Generally speaking, in most anything, the formula is simple: the more you put in, the more you get back. The uniformed members of the 2021 Red Sox have poured just about everything they have had into this baseball season. Last Friday, ownership and management invested less.
And in the process, the message from the front office to the clubhouse was crystal clear.
We don’t think you’re good enough.
And so, by consequence or circumstance, the Red Sox have now lost four in a row for the first time this season, the last three coming to their chief competitors, the Tampa Bay Rays, in a series sweep that coincides with the annual trading deadline. The most damning testimony came late Friday afternoon, when chief baseball officer Chaim Bloom admitted the Sox operated at least partly with the luxury tax threshold in mind.
“We were mindful of it,” Bloom said. “I think we have to be because there are implications of crossing that line that go beyond just money. Some of those implications actually hurt our competitiveness and could hurt our talent base over time. So we were mindful of it, but it was never a hard line.”
Let me translate: this year, in the short term, stepping over the luxury tax line would have cost the Red Sox nothing more than a few million bucks tops. Down the road – and only if the Red Sox exceeded the luxury tax by $40 million or more at some point – the Sox could forfeit as many as ten spots in the annual draft, depending on where their pick rests.
And so, in essence, here’s what Bloom is saying: if we start the clock on the luxury tax now, we might drop 10 spots in the draft two or three years from now. At a minimum, we’d rather put that off – and we’d like to avoid it entirely.
Again, a translation: If we’re going to give up 10 spots in the draft, we’re going to do it later, when our farm system is up to speed. And when we think we have a team with a better chance of winning it all.
I don’t know about you, but if I’m uniformed member of the overachieving 2021 Red Sox, I’d be agitated by this.
Before we go any further, let’s back up here for a second. For the Red Sox, the 2021 trade deadline isn’t about Max Scherzer (who leveraged his way to the Dodgers) or Jose Berrios (who went to Toronto). Both of those pitchers went for hefty prices that the Red Sox wouldn’t (and shouldn’t) have paid. Aside from acquiring better bullpen help, the move the Red Sox could regret is the one for Anthony Rizzo, a legitimate, skilled defensive first baseman with postseason experience who bats from the left side.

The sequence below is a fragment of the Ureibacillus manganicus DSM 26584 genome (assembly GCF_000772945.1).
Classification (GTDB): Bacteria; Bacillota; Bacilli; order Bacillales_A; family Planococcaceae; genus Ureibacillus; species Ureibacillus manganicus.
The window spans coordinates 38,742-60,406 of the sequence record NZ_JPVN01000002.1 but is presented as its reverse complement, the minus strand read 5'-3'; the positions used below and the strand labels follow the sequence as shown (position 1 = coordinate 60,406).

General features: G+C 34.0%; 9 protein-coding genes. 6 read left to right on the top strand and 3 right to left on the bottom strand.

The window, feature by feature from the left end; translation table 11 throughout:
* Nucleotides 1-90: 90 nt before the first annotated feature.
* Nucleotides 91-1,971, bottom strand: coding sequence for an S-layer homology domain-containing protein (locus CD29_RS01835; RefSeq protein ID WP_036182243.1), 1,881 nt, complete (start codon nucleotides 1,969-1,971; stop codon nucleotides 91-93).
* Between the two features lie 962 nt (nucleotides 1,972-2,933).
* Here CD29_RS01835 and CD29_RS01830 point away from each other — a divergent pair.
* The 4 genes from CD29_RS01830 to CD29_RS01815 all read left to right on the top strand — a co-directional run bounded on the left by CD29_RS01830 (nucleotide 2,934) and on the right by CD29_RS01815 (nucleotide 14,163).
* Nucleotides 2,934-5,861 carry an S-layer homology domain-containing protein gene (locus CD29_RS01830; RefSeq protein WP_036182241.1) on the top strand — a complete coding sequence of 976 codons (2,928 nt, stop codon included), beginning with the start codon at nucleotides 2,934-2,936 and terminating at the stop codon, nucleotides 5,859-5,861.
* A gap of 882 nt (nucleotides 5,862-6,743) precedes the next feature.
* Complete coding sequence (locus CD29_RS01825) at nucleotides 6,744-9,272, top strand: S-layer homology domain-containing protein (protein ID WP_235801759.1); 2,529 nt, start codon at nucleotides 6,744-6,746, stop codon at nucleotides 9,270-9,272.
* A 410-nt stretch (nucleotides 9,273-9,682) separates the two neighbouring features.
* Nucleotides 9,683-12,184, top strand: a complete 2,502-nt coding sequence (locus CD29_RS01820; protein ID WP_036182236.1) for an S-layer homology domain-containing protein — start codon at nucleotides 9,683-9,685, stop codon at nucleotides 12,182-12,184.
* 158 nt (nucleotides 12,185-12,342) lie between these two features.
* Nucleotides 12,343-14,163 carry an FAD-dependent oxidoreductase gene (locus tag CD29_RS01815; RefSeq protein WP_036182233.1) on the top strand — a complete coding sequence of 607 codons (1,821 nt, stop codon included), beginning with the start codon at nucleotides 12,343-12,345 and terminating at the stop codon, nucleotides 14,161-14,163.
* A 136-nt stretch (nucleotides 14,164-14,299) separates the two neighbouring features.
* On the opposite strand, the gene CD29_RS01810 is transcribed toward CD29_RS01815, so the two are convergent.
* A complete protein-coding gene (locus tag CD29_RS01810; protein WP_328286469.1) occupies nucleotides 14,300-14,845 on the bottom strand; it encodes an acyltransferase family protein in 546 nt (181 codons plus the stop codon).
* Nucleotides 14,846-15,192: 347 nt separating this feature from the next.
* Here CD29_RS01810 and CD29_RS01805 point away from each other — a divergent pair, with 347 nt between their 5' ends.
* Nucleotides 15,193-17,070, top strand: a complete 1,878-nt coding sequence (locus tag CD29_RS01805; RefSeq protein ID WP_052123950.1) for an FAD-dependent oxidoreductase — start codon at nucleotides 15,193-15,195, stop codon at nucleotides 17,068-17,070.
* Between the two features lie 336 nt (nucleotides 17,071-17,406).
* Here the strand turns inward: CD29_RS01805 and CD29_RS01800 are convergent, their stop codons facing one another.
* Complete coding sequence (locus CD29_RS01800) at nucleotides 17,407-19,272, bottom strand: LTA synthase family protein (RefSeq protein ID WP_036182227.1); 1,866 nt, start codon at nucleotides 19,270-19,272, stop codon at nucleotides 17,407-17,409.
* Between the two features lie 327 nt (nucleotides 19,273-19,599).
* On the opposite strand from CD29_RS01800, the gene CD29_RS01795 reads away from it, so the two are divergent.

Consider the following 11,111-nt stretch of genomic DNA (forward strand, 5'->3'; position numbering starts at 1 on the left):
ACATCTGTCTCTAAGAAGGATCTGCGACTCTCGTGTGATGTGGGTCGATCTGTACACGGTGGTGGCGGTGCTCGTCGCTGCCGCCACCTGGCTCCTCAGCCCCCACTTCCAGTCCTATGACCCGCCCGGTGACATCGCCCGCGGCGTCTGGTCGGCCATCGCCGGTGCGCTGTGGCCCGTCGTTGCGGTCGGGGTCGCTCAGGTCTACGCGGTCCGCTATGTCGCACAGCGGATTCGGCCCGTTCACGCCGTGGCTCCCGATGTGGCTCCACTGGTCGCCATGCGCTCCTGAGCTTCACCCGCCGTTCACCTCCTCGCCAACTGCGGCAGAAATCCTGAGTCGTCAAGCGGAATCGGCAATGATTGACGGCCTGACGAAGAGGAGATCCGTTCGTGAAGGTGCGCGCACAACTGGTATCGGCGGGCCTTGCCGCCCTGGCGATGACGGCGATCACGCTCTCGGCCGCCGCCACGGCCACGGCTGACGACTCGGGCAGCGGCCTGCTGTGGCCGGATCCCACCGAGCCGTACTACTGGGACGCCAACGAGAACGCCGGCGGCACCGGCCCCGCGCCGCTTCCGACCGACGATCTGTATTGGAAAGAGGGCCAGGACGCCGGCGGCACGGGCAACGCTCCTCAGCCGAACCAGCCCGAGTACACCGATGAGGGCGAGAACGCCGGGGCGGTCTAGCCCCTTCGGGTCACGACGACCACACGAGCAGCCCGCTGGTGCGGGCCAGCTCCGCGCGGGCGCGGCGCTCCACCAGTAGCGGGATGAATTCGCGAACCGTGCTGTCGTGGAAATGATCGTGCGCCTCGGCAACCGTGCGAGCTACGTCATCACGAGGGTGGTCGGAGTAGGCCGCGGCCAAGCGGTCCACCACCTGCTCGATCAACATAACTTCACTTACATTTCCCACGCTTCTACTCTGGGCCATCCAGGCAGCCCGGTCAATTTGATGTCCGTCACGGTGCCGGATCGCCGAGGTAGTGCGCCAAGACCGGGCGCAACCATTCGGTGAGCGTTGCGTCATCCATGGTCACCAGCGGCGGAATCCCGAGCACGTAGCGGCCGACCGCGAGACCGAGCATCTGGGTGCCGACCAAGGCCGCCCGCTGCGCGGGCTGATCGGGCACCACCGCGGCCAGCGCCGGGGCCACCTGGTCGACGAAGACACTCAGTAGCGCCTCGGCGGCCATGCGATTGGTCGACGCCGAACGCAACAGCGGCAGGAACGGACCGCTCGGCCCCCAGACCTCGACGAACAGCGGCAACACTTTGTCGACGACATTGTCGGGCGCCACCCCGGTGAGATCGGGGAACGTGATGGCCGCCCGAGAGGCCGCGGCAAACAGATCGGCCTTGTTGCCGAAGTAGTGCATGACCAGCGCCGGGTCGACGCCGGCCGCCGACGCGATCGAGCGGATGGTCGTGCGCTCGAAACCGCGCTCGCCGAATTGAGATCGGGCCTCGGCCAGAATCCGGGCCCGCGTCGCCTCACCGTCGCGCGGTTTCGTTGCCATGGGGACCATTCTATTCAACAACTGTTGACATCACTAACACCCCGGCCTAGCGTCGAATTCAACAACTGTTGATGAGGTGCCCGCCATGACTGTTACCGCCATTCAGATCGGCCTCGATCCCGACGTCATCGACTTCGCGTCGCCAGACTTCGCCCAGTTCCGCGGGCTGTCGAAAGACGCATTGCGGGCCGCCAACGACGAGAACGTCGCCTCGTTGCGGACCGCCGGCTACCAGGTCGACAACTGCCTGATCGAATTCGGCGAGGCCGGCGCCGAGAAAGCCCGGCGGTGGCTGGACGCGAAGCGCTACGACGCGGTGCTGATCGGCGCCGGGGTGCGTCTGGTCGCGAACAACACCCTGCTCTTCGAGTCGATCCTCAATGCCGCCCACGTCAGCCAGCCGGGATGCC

Rizzo, of course, went to the Yankees and had a profound impact with the team on his first weekend for New York. In a three-game series sweep of the Marlins, Rizzo went 5-for-9 with three walks, two homers, five runs scored and three RBI. Meanwhile, the Red Sox are still waiting for Kyle Schwarber, their hope for a solution at first base, as he continues to recover from a hamstring injury.
In more ways than one, Schwarber was a cheaper alternative than Rizzo. He costs the Sox less money; as a result, he also required less in terms of prospects. Already, he has given the Sox far less than Rizzo has given New York, which may (or may not) have made a difference as the Sox were getting swept away by the Rays over the weekend.
In the end, here’s the bottom line: while there is every chance that Bloom and Sox ownership may be right about the 2021 Red Sox, the fortunes of the team are now forever linked with the deadline. If Chris Sale comes back and Schwarber deftly handles first base – and the Red Sox make a run in the playoffs – Bloom will have been right.
But if the weekend in Tampa was merely the beginning of a late-summer swoon that sees the Red Sox eliminated in the wildcard game (or worse) … well … we all know how this is going to look.
And it’s going to look like Red Sox ownership and management gave up on an unrelenting group of players and coaches that frankly deserved a whole lot more.